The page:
Sister Rose Bernadette (Meg) Gallagher, MM

Born: September 12, 1922
Entered: September 7, 1943
Died: February 9, 2023

As we gather to reflect on the life of our sister, Mary Ellen, (Meg) Gallagher, the verses of scripture from Habbakuk speak to us of the woman she was: “Write the vision, and make it plain upon tablets, that she who reads it can run after it. For the vision is yet for an appointed time, but at the end, it shall speak, and not lie: though it tarries, wait for it”. Also, this one from Proverbs, “Where there is no vision, the people perish”. In planning a meeting, discussing the future, or even just having coffee, Meg would always say, “Dear, what is the vision for mission? What is the big picture?”  That was Meg.

Meg died on February 9, 2023 in our Maryknoll Sisters Center, New York. She was one hundred years old, although she would admit to being “only 98”, and she had been a Maryknoll Sister for eighty years.

Mary Ellen Gallagher was born on September 12, 1922, in Providence, Rhode Island, to John Francis and Elizabeth Mary (Byrne) Gallagher. Meg grew up in a loving home with her six brothers and one sister—all of whom have pre-deceased her. Her claim to have been a “tomboy” among her brothers made a vivid contrast with her everyday elegance in jewel-toned Thai silk!

Meg graduated from Aldrich High School in Lakewood, RI in 1940. She entered Maryknoll Sisters on September 7, 1943, and received the name Sr. Rose Bernadette at reception. She made her first vows at Maryknoll, New York, on March 7, 1946.

In 1948, Meg received her first overseas assignment to Wuchow, now Wuzhou, China where she made her final vows on March 7, 1949. Meg was mostly in language school and doing parish work. When the communists took over China in October 1949, missionaries were expelled. Meg however stayed in China and was put under house arrest from November 1950 to December 1951, and then was sent to Hong Kong in 1952. There she worked in the outlying area of Hong Kong among those who were most in need of consolation and support. She did leadership-training programs on community development. It was at this time that Meg’s lifelong commitment to walk with women and fight for women’s rights began; she never wavered in it. In 1970, Meg was instrumental in creating AMOR, the conference of major superiors of women in Asia.

Meg loved learning and returned to the US to study towards the end of 1971. She received her Bachelor of Arts from Mundelein College in 1975, having taken some courses at St. John’s University. Meg served in Congregational Service on promotion in 1975-1977. She went on to receive a Master of Arts in political science specializing in China Studies from the University of Chicago in 1980.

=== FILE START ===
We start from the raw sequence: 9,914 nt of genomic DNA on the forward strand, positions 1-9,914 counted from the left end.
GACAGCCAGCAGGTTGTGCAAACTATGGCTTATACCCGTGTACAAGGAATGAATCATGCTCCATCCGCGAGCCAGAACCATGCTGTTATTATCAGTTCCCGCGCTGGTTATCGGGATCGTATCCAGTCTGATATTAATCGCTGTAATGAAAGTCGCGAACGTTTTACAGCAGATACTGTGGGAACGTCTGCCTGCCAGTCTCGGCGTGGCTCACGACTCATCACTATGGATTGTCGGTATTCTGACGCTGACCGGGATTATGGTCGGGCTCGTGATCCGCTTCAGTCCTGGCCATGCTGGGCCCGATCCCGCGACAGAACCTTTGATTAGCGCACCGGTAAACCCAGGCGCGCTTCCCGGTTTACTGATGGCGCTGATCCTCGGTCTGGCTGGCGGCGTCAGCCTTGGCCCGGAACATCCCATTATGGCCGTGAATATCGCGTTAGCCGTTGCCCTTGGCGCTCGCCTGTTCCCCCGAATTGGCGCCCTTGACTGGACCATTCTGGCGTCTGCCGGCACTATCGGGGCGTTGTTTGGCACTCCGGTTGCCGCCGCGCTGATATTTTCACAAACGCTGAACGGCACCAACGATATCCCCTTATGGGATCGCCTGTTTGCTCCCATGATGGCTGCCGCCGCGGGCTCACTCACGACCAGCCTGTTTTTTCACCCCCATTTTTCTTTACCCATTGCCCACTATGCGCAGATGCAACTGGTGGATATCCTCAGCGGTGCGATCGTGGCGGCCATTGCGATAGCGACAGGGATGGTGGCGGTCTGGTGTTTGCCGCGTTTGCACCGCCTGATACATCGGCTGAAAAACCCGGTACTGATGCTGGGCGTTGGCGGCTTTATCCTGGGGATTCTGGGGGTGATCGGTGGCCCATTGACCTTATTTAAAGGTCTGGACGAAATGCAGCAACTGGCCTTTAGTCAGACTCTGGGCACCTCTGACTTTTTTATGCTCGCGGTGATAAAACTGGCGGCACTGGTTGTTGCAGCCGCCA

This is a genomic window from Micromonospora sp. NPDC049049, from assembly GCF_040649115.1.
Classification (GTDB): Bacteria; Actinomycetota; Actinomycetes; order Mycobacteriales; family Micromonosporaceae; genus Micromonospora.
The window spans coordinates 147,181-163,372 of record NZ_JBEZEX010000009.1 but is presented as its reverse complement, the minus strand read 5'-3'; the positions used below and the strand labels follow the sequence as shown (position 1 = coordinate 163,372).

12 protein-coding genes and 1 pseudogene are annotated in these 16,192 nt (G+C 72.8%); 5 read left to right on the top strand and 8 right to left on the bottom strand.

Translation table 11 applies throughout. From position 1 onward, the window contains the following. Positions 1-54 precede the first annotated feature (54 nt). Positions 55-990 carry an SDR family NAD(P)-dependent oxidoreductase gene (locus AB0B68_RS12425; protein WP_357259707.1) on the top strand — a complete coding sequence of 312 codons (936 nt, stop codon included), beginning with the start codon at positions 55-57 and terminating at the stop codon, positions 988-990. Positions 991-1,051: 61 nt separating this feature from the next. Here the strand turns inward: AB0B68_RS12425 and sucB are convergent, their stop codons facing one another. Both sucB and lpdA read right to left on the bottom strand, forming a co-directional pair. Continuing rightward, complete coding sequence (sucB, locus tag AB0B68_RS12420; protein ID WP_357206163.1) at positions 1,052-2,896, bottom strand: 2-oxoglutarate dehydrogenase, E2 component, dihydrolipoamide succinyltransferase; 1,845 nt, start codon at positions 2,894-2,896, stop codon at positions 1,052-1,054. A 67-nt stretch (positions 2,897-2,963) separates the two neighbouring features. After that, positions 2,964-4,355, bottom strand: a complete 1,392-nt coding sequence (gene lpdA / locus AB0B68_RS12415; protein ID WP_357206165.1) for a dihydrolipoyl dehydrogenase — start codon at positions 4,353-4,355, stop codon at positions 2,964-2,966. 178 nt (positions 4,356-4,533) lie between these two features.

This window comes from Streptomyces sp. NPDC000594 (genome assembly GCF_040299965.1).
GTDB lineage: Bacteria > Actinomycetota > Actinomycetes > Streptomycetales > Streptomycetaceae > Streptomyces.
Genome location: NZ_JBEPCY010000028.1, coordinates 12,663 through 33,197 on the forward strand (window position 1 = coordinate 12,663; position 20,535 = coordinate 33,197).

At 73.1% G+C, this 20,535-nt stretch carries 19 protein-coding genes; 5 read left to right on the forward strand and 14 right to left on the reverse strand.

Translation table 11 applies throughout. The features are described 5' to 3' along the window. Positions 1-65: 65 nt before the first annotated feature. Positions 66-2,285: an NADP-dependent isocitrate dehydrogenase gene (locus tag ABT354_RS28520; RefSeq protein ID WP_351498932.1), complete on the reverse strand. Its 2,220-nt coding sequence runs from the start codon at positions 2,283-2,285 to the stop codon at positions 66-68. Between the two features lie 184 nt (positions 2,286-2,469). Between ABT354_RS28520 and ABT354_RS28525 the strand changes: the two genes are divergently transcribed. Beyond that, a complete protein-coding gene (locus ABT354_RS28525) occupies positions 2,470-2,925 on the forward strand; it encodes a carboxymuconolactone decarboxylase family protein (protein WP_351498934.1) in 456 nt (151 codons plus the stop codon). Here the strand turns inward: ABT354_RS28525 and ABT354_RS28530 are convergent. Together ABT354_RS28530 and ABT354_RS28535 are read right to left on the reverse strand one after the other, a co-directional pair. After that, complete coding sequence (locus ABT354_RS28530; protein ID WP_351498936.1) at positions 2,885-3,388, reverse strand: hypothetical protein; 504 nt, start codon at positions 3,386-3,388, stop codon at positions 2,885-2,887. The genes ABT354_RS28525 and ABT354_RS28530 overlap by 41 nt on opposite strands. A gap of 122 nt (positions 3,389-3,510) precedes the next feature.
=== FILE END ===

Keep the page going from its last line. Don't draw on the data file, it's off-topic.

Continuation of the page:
In 1982, Meg returned to her first love, China. Meg taught Teaching Methods to lecturers at the Xi’an Science and Technical University until 1985. She moved to Beijing University, teaching English and Research Methodology to graduate students from 1985-1987. Returning to China was for her a special grace and gift. She wrote at that time, “I loved, and still do, the Chinese people”.

She then transferred to the Eastern US Region in 1988 and taught a preparation course for foreign students at Towson State University and at Notre Dame College in Maryland.  She loved this work—and felt her long experience in China had enabled her to relate to the young people and guide them in their struggles with the United States culture and education system.

In 1992, Meg was invited by the Maryknoll Society and Lay Mission Program to join the collaborative mission in Thailand. She stayed a member of the Eastern US Region until she transferred to the newly established Cambodia-Thailand region in 1993. Her ministry in Thailand was two-fold—being the anchor of the collaborative Maryknoll Center house in Bangkok and her work with the Women’s Desk in Bangkok which was established “to help Thai women and young adults to come to a real sense of their value as women.” Meg was equally a staunch supporter of women’s rights and the collaborative way of mission, that evolved out of the Thailand Unit to the Maryknoll Mekong Mission and eventually to Maryknoll Asia South.

In 2005, Meg at 83 years old returned to the US, completing her mission in Thailand. Those who knew Meg were not surprised that soon after she felt called once again to mission overseas, this time to Africa. Meg was assigned to Sudan and arrived there in March 2006. She entered again into work with women, but sadly, once there but a few months, Meg fell on a dirt path.  Thereon, she went from the hospital in Nairobi, Kenya back to the Maryknoll Sisters Center where she was assigned to the Rogers Community on January 4, 2007. She did not give up her dreams—not Meg! She requested and was given permission to join the Maryknoll Office of Global Concerns in 2007 with a special focus on justice issues for women. She attended meetings at the United Nations on issues related to women, her lifelong passion. Often, she would walk down to the train station to get to New York City. Meg continued this work until her retirement and assignment to the Chi Rho Community in 2012. In October 2021, in need of more support, Meg moved to the Eden Community. She was gracious to the end—when told she was not encouraged to go out walking alone, she smiled and responded, “thank you, dear”, and set off for the front door, daily.

A poster that she used for her brother’s memorial tells us all we need to know about Meg.  It pictures a sandhill crane rising gracefully from a lake; the text read, “Let us share the vision, and make it possible for great love to arise.”